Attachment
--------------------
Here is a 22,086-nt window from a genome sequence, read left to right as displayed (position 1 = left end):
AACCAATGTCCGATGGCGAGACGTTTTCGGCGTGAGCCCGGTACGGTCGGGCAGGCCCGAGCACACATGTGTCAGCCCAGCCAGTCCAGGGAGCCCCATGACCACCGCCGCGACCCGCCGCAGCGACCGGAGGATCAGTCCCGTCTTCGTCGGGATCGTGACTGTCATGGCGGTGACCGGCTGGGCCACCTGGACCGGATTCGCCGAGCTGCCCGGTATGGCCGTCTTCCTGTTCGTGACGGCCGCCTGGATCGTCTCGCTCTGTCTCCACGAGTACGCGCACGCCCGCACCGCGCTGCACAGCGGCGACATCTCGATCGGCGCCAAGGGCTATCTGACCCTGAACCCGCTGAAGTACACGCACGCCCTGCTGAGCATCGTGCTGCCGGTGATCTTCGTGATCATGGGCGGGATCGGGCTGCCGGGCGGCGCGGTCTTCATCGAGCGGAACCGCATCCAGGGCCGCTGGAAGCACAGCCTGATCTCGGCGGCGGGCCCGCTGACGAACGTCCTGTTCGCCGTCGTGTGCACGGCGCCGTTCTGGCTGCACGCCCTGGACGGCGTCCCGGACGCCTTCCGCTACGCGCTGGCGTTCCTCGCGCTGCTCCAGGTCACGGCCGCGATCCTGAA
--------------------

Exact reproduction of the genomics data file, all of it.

Here is a 22,086-nt window from a genome sequence, read left to right as displayed (position 1 = left end):
AACCAATGTCCGATGGCGAGACGTTTTCGGCGTGAGCCCGGTACGGTCGGGCAGGCCCGAGCACACATGTGTCAGCCCAGCCAGTCCAGGGAGCCCCATGACCACCGCCGCGACCCGCCGCAGCGACCGGAGGATCAGTCCCGTCTTCGTCGGGATCGTGACTGTCATGGCGGTGACCGGCTGGGCCACCTGGACCGGATTCGCCGAGCTGCCCGGTATGGCCGTCTTCCTGTTCGTGACGGCCGCCTGGATCGTCTCGCTCTGTCTCCACGAGTACGCGCACGCCCGCACCGCGCTGCACAGCGGCGACATCTCGATCGGCGCCAAGGGCTATCTGACCCTGAACCCGCTGAAGTACACGCACGCCCTGCTGAGCATCGTGCTGCCGGTGATCTTCGTGATCATGGGCGGGATCGGGCTGCCGGGCGGCGCGGTCTTCATCGAGCGGAACCGCATCCAGGGCCGCTGGAAGCACAGCCTGATCTCGGCGGCGGGCCCGCTGACGAACGTCCTGTTCGCCGTCGTGTGCACGGCGCCGTTCTGGCTGCACGCCCTGGACGGCGTCCCGGACGCCTTCCGCTACGCGCTGGCGTTCCTCGCGCTGCTCCAGGTCACGGCCGCGATCCTGAA